Why this executive never works on the weekend
MPW Insider is an online community where the biggest names in business and beyond answer timely career and leadership questions. Today’s answer for: What is your Sunday routine? is written by Liz Wiseman, president of Wiseman Group.
The French artist Paul Gauguin once said, “I shut my eyes in order to see.” On Sundays, I shut out the world. For me, it’s a Sabbath observance, an opportunity to rest from responsibilities and focus on other purposeful activities, such as devotion and family.
Every Sunday, after going to church (which in my faith literally takes longer than running a marathon), I plop down on my couch and read until it is time to drive to our weekly family dinners–a tradition built over the last 20 years. While my Sunday routine varies somewhat, there is one thing that remains consistent: I don’t work. I’ve come to really appreciate the power of the pause–the virtue of stepping away. Resting from our work offers more than just sanity; pausing sharpens our minds. Research in neuroscience shows that we are more creative after stepping away from a problem. When our pre-frontal cortex is too focused on the task at hand, it can’t combine information about the problem at hand with information stored in our memory. When we take a break, these neural connections occur and lead to new insights. Indeed, all work and no rest makes our minds very dull instruments.
Last year when I was writing my most recent management book, my commitment to the “Sunday pause” was put to the test. Each Saturday I would take inventory of my unfinished work from the previous week and then check next week’s upcoming deliverables. Panic always ensued (and generally was warranted). I inevitably came to the same conclusion each week: I have no choice but to work on Sunday. Yet, every week I decided against it. I stepped away. On Monday I would resume my work, with a clear head and fresh legs. And everything always got done. This is the power of pausing–letting go, clearing the mind, and trying again. While a Sabbath may feel old-fashion or only for religious types, the practice of pausing is perfect for our modern world. Here are five simple ways you can benefit from the power of pause:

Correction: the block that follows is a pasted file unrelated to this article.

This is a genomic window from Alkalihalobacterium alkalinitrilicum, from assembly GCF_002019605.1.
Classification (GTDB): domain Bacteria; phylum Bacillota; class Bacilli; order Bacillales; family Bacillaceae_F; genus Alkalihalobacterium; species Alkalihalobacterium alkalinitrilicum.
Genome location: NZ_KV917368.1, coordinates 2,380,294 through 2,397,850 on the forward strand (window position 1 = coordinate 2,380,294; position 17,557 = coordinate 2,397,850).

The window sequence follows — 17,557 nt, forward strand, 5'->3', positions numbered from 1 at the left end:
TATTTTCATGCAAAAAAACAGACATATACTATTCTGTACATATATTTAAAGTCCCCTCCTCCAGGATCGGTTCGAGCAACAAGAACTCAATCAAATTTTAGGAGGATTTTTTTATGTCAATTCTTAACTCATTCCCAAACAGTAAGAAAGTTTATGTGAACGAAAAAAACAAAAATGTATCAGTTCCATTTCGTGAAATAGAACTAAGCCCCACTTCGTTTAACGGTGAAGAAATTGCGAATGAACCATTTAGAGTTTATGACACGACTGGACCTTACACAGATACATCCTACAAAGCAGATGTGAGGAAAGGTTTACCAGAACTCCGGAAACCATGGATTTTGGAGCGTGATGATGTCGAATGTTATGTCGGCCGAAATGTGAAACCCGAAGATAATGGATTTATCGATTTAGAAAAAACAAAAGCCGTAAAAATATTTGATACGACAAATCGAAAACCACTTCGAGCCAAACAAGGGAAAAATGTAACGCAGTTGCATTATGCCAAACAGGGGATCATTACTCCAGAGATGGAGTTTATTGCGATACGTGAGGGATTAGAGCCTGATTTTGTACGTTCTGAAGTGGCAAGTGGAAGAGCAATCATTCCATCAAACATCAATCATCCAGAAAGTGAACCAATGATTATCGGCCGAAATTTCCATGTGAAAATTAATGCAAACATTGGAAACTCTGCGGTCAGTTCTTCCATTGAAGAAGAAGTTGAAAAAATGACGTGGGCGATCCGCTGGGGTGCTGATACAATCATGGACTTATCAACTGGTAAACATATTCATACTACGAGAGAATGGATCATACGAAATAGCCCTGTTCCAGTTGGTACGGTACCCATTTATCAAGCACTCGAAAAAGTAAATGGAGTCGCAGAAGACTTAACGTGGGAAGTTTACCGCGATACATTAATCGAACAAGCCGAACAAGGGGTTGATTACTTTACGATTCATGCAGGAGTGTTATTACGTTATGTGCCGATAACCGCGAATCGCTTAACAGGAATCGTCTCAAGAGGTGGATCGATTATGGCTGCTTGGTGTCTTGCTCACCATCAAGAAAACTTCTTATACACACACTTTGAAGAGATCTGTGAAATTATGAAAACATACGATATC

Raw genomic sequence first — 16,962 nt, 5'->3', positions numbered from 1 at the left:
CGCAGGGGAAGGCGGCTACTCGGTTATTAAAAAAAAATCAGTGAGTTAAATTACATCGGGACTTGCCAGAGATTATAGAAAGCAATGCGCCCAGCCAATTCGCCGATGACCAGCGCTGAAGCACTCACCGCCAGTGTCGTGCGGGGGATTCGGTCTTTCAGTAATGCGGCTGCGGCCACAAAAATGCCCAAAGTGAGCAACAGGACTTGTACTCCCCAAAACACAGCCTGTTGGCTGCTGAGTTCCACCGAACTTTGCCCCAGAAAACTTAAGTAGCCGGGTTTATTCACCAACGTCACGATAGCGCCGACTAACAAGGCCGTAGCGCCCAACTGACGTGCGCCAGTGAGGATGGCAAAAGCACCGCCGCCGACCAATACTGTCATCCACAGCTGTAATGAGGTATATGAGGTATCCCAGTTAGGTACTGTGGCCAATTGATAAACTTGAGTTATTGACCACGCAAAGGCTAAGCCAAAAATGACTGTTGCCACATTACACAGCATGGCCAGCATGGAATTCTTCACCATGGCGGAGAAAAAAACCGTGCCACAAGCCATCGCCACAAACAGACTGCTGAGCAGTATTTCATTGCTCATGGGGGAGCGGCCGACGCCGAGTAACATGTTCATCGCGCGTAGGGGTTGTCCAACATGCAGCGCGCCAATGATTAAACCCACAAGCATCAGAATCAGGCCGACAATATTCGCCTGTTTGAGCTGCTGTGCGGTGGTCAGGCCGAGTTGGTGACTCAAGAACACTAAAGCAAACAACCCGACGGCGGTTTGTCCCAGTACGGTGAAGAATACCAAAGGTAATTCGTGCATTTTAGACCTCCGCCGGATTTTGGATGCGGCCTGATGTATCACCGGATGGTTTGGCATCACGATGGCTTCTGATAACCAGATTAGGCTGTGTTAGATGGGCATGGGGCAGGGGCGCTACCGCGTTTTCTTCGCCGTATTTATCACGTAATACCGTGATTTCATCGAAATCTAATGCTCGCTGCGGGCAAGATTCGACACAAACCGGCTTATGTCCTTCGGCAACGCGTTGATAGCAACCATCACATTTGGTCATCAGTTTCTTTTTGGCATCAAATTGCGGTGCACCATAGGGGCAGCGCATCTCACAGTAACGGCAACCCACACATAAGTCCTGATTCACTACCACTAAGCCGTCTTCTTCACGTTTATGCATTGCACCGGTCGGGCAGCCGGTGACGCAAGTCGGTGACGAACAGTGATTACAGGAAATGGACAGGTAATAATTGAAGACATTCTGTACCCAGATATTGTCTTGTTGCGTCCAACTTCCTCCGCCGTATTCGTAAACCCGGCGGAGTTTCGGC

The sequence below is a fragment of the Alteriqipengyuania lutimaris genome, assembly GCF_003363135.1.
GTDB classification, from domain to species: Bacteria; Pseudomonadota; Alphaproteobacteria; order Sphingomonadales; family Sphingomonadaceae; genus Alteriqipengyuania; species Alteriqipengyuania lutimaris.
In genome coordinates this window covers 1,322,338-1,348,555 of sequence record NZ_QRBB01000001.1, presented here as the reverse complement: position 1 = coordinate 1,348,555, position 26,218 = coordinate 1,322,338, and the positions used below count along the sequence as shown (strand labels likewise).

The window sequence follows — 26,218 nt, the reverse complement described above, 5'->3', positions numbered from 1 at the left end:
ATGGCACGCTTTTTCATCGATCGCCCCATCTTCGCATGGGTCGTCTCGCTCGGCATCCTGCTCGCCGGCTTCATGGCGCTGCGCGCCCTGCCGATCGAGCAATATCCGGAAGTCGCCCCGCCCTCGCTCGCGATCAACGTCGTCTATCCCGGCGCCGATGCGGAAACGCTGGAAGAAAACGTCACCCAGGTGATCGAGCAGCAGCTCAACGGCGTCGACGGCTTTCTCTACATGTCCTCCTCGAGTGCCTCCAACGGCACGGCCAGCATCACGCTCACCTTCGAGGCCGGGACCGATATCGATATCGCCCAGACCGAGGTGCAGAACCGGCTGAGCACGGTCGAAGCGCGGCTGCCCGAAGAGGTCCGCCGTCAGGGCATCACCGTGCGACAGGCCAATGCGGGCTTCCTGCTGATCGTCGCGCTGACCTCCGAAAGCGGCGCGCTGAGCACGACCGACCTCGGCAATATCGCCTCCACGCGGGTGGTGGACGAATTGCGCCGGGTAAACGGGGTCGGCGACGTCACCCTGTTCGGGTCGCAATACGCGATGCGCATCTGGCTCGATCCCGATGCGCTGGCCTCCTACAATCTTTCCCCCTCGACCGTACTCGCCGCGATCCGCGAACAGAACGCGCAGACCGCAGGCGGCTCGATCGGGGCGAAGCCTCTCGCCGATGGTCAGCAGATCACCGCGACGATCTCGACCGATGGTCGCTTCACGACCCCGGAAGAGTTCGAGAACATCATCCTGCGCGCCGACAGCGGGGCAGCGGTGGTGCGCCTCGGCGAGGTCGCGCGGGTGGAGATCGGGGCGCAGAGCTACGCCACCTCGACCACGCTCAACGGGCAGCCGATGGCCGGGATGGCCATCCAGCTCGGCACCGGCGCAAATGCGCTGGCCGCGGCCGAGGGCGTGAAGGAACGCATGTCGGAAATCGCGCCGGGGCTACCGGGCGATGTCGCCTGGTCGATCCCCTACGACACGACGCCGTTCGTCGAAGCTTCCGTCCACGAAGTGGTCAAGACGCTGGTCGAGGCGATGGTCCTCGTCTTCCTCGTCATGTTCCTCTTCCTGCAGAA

Retreat: Escape from digital deluge by shutting down your laptop, going electronic-free for a day, or simply turning off your ringer. Take a long walk and reacquaint yourself with nature.
Rest: Set aside work, be it professional or domestic. Take a long bath or sneak in a nap (Note: sadly, this option is not necessarily available to parents of small children!).
Read: Indulge in a good book, read the newspaper, or catch up on a favorite magazine–just make it longer than a 140 character tweet or blog post. Let your mind dig deeply into something.
Relate: Hang out with close friends or family. Instead of talking through your “to-do” lists, sit and engage in a real conversation. Instead of dragging your kids around on errands, try following them as you explore together. You’ll see the world through their wondering eyes and be renewed.
Regroup: Gather with family or community. You might start a Sunday dinner club, or, if you’ve already got a close-knit group, invite someone without family nearby to join you.
Everyone deserves a “Sabbath” of some sort. So this Sunday, go ahead and disconnect. Hit the pause button. Devote yourself to something other than work. Relax with family and friends. Or, simply re-center yourself in the universe.
Read all answers to the MPW Insider question: What is your Sunday routine?
How this CEO recharges on the weekend by Perry Yeatman, CEO of Perry Yeatman Global Partners.
Why this entrepreneur uses meditation to start her work week by Lynn Jurich, CEO and co-founder of Sunrun.